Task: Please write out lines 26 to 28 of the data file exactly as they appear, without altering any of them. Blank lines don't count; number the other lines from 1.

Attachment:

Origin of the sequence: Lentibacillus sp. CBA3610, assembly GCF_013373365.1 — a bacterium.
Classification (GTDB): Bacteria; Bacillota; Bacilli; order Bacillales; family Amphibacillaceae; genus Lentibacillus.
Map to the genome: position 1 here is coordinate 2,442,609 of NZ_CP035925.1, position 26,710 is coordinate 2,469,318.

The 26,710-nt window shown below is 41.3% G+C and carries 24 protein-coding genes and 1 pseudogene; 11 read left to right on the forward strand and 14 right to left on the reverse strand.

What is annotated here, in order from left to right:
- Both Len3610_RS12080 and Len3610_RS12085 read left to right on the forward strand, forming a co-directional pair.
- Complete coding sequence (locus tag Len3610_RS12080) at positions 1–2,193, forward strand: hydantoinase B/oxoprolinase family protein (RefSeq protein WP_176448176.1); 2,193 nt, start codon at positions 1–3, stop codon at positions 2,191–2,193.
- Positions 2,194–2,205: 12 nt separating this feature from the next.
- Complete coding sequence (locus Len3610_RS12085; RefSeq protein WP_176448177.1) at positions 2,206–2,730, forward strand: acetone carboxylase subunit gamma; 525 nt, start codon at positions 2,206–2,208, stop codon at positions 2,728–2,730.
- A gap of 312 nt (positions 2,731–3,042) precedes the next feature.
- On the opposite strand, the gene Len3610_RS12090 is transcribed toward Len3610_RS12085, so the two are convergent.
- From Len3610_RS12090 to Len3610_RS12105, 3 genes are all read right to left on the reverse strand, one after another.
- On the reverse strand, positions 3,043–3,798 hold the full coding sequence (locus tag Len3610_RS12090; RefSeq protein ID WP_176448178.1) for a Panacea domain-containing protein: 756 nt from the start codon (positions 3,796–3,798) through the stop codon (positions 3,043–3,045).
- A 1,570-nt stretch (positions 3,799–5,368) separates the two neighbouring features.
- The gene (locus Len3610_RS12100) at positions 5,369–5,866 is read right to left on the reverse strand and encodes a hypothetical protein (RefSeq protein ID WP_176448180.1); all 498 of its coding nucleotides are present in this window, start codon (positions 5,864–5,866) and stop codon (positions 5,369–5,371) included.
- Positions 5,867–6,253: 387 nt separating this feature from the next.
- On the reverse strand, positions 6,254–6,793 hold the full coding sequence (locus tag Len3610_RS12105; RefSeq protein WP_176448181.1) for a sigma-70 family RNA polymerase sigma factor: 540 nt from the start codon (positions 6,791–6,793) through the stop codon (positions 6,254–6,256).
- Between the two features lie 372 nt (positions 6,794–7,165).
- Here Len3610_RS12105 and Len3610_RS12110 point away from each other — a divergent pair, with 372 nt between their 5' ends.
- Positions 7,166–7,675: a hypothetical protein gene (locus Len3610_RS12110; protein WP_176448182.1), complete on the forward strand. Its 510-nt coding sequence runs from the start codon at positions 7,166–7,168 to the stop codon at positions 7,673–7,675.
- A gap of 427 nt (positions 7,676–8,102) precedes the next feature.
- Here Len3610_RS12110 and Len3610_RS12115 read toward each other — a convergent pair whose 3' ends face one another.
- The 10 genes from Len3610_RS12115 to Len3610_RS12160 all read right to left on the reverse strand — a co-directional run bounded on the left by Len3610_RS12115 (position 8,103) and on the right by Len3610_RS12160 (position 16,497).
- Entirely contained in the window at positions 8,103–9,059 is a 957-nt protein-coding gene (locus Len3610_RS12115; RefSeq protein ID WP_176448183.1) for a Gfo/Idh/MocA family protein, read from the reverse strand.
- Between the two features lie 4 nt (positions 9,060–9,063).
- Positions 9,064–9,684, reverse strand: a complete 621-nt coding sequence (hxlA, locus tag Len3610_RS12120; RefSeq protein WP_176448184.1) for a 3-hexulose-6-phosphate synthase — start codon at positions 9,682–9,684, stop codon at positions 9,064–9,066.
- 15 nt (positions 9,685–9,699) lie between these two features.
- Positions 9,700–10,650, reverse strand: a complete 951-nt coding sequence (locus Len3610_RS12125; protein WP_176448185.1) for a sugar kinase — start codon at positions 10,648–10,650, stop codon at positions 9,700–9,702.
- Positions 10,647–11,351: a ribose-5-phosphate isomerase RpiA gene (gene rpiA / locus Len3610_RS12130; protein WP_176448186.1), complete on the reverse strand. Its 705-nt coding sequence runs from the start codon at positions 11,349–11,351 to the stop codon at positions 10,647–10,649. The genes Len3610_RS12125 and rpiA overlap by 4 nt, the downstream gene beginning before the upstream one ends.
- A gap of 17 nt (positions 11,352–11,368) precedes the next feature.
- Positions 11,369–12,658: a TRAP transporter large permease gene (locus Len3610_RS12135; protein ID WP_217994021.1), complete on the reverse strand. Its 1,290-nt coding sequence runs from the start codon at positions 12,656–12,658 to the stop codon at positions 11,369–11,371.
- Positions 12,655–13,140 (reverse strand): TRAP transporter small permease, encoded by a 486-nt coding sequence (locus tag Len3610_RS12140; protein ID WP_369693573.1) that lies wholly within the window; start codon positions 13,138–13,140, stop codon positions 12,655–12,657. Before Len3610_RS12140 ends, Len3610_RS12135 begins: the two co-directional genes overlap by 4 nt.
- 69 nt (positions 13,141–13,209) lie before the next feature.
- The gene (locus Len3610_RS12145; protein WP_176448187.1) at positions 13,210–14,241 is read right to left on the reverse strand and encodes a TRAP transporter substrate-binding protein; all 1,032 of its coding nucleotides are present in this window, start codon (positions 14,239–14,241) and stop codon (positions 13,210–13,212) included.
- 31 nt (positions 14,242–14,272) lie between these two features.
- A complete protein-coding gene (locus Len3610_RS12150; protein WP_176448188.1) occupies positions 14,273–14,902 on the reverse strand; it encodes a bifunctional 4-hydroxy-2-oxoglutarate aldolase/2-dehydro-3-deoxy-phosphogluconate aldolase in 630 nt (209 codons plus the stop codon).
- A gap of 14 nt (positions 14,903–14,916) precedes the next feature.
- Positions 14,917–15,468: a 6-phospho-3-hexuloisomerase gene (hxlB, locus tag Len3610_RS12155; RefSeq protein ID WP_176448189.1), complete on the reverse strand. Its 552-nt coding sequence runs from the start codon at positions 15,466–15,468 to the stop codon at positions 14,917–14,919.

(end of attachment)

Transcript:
- Positions 9,064–9,684, reverse strand: a complete 621-nt coding sequence (hxlA, locus tag Len3610_RS12120; RefSeq protein WP_176448184.1) for a 3-hexulose-6-phosphate synthase — start codon at positions 9,682–9,684, stop codon at positions 9,064–9,066.
- 15 nt (positions 9,685–9,699) lie between these two features.
- Positions 9,700–10,650, reverse strand: a complete 951-nt coding sequence (locus Len3610_RS12125; protein WP_176448185.1) for a sugar kinase — start codon at positions 10,648–10,650, stop codon at positions 9,700–9,702.